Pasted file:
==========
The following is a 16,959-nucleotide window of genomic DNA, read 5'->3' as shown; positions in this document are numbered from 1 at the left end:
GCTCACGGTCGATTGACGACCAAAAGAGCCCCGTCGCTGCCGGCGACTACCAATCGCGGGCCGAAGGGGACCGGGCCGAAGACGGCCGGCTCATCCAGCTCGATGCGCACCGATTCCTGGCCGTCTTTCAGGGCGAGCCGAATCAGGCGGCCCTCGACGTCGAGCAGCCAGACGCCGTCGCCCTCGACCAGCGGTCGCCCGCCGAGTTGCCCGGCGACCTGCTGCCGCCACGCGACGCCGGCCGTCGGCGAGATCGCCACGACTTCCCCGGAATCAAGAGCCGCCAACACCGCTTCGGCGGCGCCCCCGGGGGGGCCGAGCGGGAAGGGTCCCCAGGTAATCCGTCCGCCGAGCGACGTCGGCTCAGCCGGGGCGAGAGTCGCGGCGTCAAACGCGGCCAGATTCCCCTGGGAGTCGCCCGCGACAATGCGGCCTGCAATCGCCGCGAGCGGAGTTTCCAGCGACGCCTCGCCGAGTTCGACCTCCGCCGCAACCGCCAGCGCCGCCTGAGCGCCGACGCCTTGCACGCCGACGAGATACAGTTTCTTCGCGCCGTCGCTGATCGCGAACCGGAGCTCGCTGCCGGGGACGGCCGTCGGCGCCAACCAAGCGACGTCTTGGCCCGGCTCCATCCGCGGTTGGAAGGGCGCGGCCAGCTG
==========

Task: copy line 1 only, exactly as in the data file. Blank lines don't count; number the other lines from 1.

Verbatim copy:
The following is a 16,959-nucleotide window of genomic DNA, read 5'->3' as shown; positions in this document are numbered from 1 at the left end: